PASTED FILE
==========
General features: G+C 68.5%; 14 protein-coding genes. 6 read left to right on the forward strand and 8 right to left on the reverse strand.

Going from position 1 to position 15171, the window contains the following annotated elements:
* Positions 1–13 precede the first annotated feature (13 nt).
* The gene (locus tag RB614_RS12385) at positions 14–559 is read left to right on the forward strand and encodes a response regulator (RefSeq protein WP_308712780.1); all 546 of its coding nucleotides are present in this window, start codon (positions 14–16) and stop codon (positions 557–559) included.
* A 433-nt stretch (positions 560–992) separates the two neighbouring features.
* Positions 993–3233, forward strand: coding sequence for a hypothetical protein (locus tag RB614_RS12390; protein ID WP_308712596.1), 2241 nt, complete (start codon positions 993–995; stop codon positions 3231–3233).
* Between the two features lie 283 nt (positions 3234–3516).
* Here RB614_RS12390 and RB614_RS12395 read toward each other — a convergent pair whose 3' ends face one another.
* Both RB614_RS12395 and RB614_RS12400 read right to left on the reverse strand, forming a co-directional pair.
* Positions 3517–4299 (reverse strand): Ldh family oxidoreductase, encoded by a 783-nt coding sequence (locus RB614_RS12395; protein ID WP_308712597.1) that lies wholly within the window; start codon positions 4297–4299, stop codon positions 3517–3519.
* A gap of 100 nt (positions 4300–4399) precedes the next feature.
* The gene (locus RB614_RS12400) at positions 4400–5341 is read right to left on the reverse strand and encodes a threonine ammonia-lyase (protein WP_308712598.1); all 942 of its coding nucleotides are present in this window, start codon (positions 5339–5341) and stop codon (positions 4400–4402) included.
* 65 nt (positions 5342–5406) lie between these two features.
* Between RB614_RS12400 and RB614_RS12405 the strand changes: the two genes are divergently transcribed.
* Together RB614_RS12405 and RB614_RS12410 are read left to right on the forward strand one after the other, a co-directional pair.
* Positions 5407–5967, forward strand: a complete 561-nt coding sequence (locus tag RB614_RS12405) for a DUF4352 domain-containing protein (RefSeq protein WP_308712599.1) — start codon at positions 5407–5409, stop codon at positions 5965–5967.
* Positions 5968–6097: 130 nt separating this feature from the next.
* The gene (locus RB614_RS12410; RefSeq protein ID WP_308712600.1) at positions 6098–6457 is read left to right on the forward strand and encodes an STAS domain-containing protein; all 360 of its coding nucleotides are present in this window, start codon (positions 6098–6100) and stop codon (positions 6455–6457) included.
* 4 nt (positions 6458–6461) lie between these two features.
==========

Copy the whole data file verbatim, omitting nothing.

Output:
General features: G+C 68.5%; 14 protein-coding genes. 6 read left to right on the forward strand and 8 right to left on the reverse strand.

Going from position 1 to position 15171, the window contains the following annotated elements:
* Positions 1–13 precede the first annotated feature (13 nt).
* The gene (locus tag RB614_RS12385) at positions 14–559 is read left to right on the forward strand and encodes a response regulator (RefSeq protein WP_308712780.1); all 546 of its coding nucleotides are present in this window, start codon (positions 14–16) and stop codon (positions 557–559) included.
* A 433-nt stretch (positions 560–992) separates the two neighbouring features.
* Positions 993–3233, forward strand: coding sequence for a hypothetical protein (locus tag RB614_RS12390; protein ID WP_308712596.1), 2241 nt, complete (start codon positions 993–995; stop codon positions 3231–3233).
* Between the two features lie 283 nt (positions 3234–3516).
* Here RB614_RS12390 and RB614_RS12395 read toward each other — a convergent pair whose 3' ends face one another.
* Both RB614_RS12395 and RB614_RS12400 read right to left on the reverse strand, forming a co-directional pair.
* Positions 3517–4299 (reverse strand): Ldh family oxidoreductase, encoded by a 783-nt coding sequence (locus RB614_RS12395; protein ID WP_308712597.1) that lies wholly within the window; start codon positions 4297–4299, stop codon positions 3517–3519.
* A gap of 100 nt (positions 4300–4399) precedes the next feature.
* The gene (locus RB614_RS12400) at positions 4400–5341 is read right to left on the reverse strand and encodes a threonine ammonia-lyase (protein WP_308712598.1); all 942 of its coding nucleotides are present in this window, start codon (positions 5339–5341) and stop codon (positions 4400–4402) included.
* 65 nt (positions 5342–5406) lie between these two features.
* Between RB614_RS12400 and RB614_RS12405 the strand changes: the two genes are divergently transcribed.
* Together RB614_RS12405 and RB614_RS12410 are read left to right on the forward strand one after the other, a co-directional pair.
* Positions 5407–5967, forward strand: a complete 561-nt coding sequence (locus tag RB614_RS12405) for a DUF4352 domain-containing protein (RefSeq protein WP_308712599.1) — start codon at positions 5407–5409, stop codon at positions 5965–5967.
* Positions 5968–6097: 130 nt separating this feature from the next.
* The gene (locus RB614_RS12410; RefSeq protein ID WP_308712600.1) at positions 6098–6457 is read left to right on the forward strand and encodes an STAS domain-containing protein; all 360 of its coding nucleotides are present in this window, start codon (positions 6098–6100) and stop codon (positions 6455–6457) included.
* 4 nt (positions 6458–6461) lie between these two features.